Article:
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Don Jessop

I can tell within seconds if I'm witnessing a master at work with their horse, or a novice. I can tell just by the way they go about leading a horse or feeding a horse.

These two experiences, leading and feeding, are perhaps the most undervalued of all horsemanship experiences among novices. And sadly amongst some people who have kept horses their whole lives. The reason it's sad is because it lends to the idea that horses are for riding and everything other than riding training isn't really training. Of course, this idea is incomplete and inaccurate. Having horses is about much more than just riding. Just ask your horse.

Horses need basic care like food, water, shelter, space to move and social experiences. But horses also need leadership. And what better place to offer leadership than when you feed and when you lead. To help understand what I'm talking about I'll give you two scenarios and then reshape how you should respond in those two scenarios.

Joe walks out to the barn to collect some hay for his horse. Joe's horse notices what's happening and begins to whinny and pace the fence, excited for his meal. Joe wheels out a load of hay and begins to throw it over the fence. Joe's horse is already at the fence and leaning over, taking a bite, even before it leaves Joe's hands. Joe doesn't mind, he just tosses the hay over the fence and walks back to the barn to clean up and reset for another day.

Question for the reader: What is Joe's horse learning? Is he learning to be calm or anxious about feeding? Is he learning to patient or frantic? Will he learn these lessons and will those lessons then crossover into other areas of Joe's time with his horse?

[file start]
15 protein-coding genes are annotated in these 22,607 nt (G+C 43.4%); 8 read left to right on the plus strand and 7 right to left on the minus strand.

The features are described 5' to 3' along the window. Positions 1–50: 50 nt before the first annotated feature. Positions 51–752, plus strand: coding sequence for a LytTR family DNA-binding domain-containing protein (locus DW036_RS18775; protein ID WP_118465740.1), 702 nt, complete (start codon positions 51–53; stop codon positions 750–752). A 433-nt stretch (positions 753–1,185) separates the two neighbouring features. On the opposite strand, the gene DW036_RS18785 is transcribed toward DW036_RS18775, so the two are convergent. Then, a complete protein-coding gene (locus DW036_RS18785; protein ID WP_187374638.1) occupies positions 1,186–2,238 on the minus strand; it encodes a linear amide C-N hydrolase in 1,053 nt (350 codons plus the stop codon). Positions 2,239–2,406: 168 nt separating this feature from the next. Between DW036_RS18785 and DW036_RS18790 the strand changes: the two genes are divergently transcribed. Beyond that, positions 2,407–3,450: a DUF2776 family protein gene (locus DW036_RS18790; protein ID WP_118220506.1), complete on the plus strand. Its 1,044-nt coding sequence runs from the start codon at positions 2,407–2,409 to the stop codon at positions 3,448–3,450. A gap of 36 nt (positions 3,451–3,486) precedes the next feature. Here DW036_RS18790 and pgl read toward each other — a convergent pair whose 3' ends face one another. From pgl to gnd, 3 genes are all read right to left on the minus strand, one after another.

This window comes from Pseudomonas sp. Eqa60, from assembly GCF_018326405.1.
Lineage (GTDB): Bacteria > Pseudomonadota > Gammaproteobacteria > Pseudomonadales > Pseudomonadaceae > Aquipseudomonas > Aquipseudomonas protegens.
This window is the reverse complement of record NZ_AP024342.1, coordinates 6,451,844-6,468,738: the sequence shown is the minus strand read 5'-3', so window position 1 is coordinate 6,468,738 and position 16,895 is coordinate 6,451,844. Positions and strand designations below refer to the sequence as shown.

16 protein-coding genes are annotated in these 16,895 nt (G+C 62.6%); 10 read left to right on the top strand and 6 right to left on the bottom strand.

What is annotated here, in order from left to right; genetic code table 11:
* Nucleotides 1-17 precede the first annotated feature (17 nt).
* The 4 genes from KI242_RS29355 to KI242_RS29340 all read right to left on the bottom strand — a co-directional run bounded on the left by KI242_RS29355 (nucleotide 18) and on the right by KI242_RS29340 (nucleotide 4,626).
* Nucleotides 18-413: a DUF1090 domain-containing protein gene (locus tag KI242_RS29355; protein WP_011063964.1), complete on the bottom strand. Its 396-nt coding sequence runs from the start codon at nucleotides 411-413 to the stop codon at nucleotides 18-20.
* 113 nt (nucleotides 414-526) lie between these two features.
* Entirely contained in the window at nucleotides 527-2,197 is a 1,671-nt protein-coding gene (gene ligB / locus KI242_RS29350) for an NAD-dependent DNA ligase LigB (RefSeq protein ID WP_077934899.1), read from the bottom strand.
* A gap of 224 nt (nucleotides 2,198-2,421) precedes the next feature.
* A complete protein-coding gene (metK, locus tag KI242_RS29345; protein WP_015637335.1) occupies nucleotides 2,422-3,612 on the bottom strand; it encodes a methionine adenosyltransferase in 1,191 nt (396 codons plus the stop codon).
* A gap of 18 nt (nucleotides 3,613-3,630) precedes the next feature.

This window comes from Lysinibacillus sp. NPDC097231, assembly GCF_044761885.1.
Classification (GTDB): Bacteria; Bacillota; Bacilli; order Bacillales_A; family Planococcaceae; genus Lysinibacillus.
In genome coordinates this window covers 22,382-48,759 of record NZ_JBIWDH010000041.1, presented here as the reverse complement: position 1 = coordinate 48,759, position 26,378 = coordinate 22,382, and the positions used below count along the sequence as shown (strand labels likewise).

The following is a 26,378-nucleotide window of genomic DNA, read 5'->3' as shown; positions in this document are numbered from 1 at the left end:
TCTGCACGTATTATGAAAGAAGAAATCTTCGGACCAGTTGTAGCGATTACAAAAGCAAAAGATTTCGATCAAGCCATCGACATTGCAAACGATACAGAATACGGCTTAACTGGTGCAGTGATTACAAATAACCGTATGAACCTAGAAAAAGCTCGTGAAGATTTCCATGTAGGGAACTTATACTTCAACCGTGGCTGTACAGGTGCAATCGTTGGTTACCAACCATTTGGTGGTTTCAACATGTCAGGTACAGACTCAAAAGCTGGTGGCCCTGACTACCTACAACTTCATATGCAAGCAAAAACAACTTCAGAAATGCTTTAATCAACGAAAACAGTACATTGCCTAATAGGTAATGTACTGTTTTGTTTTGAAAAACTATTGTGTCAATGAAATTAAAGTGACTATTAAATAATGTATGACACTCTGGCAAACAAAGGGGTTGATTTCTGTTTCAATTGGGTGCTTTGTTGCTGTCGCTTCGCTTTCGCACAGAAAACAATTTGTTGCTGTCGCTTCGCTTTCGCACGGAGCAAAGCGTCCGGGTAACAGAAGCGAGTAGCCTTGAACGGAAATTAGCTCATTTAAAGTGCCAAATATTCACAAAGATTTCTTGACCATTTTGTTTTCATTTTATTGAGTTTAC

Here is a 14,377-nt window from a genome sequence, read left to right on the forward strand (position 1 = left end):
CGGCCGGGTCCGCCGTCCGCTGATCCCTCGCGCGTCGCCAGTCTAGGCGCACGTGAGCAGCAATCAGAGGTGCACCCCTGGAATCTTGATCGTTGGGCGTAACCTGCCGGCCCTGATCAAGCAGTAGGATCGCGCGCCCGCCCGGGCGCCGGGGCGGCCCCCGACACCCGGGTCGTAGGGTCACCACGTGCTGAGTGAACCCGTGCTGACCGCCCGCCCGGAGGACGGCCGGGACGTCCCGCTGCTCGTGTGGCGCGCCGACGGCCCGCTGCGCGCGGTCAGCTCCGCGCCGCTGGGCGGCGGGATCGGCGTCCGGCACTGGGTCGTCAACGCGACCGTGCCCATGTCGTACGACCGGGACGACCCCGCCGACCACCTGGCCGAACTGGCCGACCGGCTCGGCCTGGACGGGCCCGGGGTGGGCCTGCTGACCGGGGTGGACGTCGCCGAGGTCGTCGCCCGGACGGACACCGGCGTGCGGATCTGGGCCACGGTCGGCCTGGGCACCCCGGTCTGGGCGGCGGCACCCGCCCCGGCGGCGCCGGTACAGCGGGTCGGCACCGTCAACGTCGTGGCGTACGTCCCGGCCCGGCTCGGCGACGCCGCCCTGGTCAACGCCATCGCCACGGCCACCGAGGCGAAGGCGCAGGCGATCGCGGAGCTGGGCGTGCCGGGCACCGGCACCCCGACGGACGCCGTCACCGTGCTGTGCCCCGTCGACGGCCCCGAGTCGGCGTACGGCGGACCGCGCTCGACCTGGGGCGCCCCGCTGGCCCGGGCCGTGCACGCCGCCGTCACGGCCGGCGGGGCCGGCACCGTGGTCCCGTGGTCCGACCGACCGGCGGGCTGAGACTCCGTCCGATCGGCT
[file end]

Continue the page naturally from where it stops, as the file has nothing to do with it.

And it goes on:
I hope you can deduce the truth. Joe's horse is learning to be impatient and frantic about food and it will crossover into other areas of training. So what could Joe do different?

Scene 1: Feeding Time Revised

Joe walks out to the barn to collect some hay for his horse. Joe's horse notices what's happening and begins to whinny and pace the fence, excited for his meal. Joe wheels out a load of hay and begins to throw it over the fence but pauses because his horse is trying to take some hay before his turn. Joe drives the horse backward, away from the hay then sets the hay on the ground within his own reach. The horse quickly returns to get his hay but Joe say's "no," to the horse, "not yet." The horse looks at him quizzically and Joe reaches out his hand to offer a connection. His horse ignores the offer and ducks under his hand to grab some hay. Joe quickly drives him back again, then reaches his hand out to offer a connection again. Finally, his horse reaches out his nose to Joe's hand with a soft expression on his face, and they connect. It's brief but sincere. Joe then steps back and allows the horse to step in and begin eating. As his horse begins eating, Joe lingers and even reaches out to pet and bond with him while he's eating because Joe knows that bonding with a horse while eating is as good as anytime because it floods the horse with positive associations with Joe.

Question: What did Joe's horse learn?

Joe's horse is learning to be patient, connected to Joe and not the hay, trusting that Joe, even though he's tough, is kind and wants to make a true bond.